Fear of death is the death of freedom
We're so immersed in the "Safety First!" mindset that we take it as axiomatic. The slogan is repeated endlessly. I've been hearing it since grade school. We all have.
Its effects are everywhere. Playground equipment removed from schools. No Smoking signs in bars (and restaurants, and airplanes, and shopping malls, and cafes ... but bars). Speed limits and seat-belt laws and bicycle helmet mandates. Warning signs on public transit cautioning against exiting the vehicle while it's still moving. Workplace safety guidelines and environmental impact assessments and insurance compliance regulations that make it nearly impossible to build anything. "Safe spaces" in universities, and organizations staffed by the university-indoctrinated. Codes of conduct at conferences, and community guidelines on social media. Security procedures at airports - the metal detectors, shoe removal, liquid volume restrictions, and the rest of the counter-terrorism theatre. Gun control legislation. "Safe injection" sites, and other "harm reduction" measures aimed to smooth the addict's path to self-destruction through dissipation. Condom dispensers in high school bathrooms. Building code regulations telling homeowners what they can, and moreover cannot, build on their property.
And then of course, the nightmare of the 2020s, the era in which Safety First really came into its own as the justification for claustrophobic tyranny over the human spirit. Lockdowns. Masks. Social distancing. Work from home. Zoom school. Closed borders. Spike protein injection mandates.
If it saves just one life.
My goal here isn't to question whether any of the above examples are effective at achieving their nominal goals (they aren't). It isn't to ask if the nominal goals represent real threats justifying intervention (they don't). It isn't even to point out the rank hypocrisy - the privileging of one form of safety (for instance, from a virus) over another (for instance, from a supposed vaccine). None of that is the point.
I want to strike at the throat of the poisonous doctrine of "Safety First", that cloying, cowardly, effeminate platitude that for my entire life has thrown a ring fence around the human heart.
The subtle poison of "Safety First" is apparent in the slogan itself. If safety is first, it follows that it comes before all other concerns. Glory, honesty, joy, adventure, challenge, growth, strength, will, purpose, love, triumph ... none of them mean anything if they conflict with safety. The smallest risk of danger is enough for Safety First to interpose itself, to say no, you can't do that - it isn't safe.
Safety First takes as its basic assumption that the purpose of life is to maximize the length of life whilst minimizing the suffering in life. He who lasts longest with the least booboos wins. The quality of life, the depth and breadth of experience that a soul encounters, is of no import. Indeed Safety First does not admit of the existence of a soul; it is a mindset that could only ever take hold of minds seized by the materialist doctrine that this life is all there is, that there is nothing but a yawning chasm of nullity beyond death, that experience itself has no meaning, and that the best we can do is to postpone the inevitable crossing of the River Styx for as long as possible. The absurdity of such a goal is obvious, albeit rarely acknowledged: what sense trying to avoid the unavoidable? What sense fighting a war doomed to defeat?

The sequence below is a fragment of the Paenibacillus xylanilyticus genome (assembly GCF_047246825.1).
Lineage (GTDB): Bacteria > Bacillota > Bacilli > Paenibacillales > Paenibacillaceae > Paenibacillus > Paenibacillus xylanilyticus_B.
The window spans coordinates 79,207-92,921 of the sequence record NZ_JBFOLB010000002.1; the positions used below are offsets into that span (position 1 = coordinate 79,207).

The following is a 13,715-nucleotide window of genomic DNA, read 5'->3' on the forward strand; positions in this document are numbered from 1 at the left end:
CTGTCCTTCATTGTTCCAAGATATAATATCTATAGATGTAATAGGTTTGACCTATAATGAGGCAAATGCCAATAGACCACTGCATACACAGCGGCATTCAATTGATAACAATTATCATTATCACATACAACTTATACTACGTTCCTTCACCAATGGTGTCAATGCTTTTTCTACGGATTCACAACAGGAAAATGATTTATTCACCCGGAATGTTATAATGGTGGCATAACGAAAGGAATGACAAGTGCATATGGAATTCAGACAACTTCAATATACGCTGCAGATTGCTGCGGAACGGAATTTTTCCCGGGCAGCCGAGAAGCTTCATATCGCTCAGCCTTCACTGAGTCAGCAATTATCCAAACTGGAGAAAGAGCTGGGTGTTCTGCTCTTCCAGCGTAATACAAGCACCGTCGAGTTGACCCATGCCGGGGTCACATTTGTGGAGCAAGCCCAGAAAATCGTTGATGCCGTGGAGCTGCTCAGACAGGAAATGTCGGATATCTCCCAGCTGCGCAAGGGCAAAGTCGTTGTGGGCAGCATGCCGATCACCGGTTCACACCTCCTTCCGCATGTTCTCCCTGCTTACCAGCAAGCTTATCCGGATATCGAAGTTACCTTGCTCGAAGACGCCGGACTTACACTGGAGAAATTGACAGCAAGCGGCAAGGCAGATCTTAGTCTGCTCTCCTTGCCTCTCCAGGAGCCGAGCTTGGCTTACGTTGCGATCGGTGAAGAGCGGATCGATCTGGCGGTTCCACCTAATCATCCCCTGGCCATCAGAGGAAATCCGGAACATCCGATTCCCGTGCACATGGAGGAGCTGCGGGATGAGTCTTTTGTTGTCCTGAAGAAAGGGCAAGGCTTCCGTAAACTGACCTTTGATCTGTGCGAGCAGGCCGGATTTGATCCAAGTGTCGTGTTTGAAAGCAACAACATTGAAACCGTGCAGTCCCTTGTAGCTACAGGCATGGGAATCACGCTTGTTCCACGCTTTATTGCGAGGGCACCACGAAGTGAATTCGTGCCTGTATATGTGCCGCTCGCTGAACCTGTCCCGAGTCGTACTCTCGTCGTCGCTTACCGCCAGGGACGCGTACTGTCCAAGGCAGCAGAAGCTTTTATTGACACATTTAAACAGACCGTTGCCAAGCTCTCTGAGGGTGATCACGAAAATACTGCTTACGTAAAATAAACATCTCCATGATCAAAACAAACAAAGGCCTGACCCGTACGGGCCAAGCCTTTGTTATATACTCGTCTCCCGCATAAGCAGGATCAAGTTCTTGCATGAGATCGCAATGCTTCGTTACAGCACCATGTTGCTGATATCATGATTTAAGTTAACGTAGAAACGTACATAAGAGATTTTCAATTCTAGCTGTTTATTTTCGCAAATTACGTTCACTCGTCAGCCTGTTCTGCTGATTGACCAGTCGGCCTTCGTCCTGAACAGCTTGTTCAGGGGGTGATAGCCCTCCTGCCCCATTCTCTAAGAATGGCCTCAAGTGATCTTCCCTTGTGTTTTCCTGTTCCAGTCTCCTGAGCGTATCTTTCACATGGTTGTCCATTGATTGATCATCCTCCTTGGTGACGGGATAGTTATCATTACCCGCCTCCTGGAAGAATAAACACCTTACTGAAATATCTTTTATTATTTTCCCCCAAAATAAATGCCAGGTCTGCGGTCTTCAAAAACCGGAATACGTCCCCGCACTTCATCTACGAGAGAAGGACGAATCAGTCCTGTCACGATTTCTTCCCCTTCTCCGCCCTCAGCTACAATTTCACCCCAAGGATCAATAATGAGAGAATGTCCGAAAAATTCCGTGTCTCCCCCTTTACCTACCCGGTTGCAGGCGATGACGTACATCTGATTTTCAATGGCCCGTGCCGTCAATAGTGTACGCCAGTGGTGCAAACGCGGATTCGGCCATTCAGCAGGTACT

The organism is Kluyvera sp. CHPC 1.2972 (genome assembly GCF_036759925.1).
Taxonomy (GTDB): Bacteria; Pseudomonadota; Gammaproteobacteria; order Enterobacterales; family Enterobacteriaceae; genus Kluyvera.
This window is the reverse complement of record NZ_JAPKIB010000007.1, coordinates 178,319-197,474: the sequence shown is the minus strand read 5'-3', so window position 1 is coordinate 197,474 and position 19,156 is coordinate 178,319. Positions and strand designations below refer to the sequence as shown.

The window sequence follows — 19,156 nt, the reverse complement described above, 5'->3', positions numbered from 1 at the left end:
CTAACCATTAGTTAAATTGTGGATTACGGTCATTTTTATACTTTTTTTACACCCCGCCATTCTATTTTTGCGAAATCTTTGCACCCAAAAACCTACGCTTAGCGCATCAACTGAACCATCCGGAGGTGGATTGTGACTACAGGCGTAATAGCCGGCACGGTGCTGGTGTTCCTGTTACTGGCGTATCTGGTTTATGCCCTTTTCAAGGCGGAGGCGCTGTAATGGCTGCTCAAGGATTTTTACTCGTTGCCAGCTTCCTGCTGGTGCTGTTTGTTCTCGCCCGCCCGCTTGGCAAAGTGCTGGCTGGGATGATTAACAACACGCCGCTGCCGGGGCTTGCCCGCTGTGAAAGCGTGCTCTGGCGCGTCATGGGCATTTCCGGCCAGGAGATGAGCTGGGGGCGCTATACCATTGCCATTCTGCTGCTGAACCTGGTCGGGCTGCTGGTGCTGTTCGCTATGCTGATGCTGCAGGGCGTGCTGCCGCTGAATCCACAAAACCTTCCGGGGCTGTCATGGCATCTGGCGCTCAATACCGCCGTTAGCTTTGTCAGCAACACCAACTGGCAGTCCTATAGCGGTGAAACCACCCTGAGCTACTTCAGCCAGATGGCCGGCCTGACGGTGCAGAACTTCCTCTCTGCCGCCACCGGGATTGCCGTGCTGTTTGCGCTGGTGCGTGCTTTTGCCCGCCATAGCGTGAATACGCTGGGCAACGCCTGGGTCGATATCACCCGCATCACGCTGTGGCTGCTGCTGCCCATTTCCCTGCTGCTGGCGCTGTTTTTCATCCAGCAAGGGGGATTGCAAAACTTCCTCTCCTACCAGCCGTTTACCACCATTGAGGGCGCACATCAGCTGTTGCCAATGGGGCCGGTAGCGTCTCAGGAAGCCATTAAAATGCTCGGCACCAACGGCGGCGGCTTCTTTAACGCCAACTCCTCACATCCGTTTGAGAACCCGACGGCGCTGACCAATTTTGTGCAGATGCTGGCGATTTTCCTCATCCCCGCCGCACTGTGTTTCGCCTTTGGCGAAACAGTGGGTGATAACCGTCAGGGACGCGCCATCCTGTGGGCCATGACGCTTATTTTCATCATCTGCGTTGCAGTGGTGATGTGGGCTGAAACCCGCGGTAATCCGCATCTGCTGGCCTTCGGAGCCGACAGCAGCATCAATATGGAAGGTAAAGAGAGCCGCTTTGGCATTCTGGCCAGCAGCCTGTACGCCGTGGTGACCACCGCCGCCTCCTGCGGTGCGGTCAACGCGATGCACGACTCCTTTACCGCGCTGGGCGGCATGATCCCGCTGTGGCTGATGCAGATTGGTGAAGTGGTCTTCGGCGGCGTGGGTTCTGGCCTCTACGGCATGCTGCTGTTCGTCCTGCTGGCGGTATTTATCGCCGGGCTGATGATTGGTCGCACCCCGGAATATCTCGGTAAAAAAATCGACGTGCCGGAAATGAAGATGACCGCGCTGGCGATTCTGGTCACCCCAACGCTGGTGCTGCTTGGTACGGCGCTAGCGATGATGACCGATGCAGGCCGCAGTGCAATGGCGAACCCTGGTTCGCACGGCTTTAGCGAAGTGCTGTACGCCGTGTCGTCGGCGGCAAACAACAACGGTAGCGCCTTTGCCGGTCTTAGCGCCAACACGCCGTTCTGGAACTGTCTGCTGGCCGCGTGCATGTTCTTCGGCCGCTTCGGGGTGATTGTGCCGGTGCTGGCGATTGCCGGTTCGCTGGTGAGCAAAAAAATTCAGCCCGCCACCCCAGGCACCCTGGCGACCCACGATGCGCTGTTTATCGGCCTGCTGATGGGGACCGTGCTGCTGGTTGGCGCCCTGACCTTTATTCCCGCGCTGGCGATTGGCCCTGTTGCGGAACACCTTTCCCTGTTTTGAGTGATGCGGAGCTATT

Safety First cares not a bit for the sacrifices it demands. How could it, when it comes first, and is therefore by definition of greater value than anything else? How can the price of safety even be acknowledged as a meaningful concept, when safety, by making itself first, is of necessity priceless? If risk is the necessary cost of experience, Safety First immediately proclaims it a cost not worth paying, for any risk at all - whether to life, to health, or merely to self esteem - is too high a price to pay for giving up safety. This insipid logic drains human life of all colour, bleaching the vibrant emotional tapestry of ecstasy and despair, of rage and joy, of bittersweet tears and butterflies in our stomachs, of yearning and horror, into fading pastels that wash out into shades of bureaucratic grey.
It is no accident that the most common emotional disorder of our age is depression.
Safety First asphyxiates liberty. Public health authorities, environmental regulators, human resources ladies, security professionals, and the rest of the safety-industrial complex, can implement any policy they like, no matter how destructive, counter-productive, or unjustified, and need merely say "safety first" for the argument to end before it begins. There can be no valid objection to their diktats, when all accept the premise that safety comes first, for to attempt to point to the costs - whether economic or spiritual - is to paint oneself as a monster. How dare you put profit over lives? What nonsense are you talking, fairy tales about the 'human spirit', about 'freedom'? Health and safety are at stake, and that matters more than antiquated superstitions!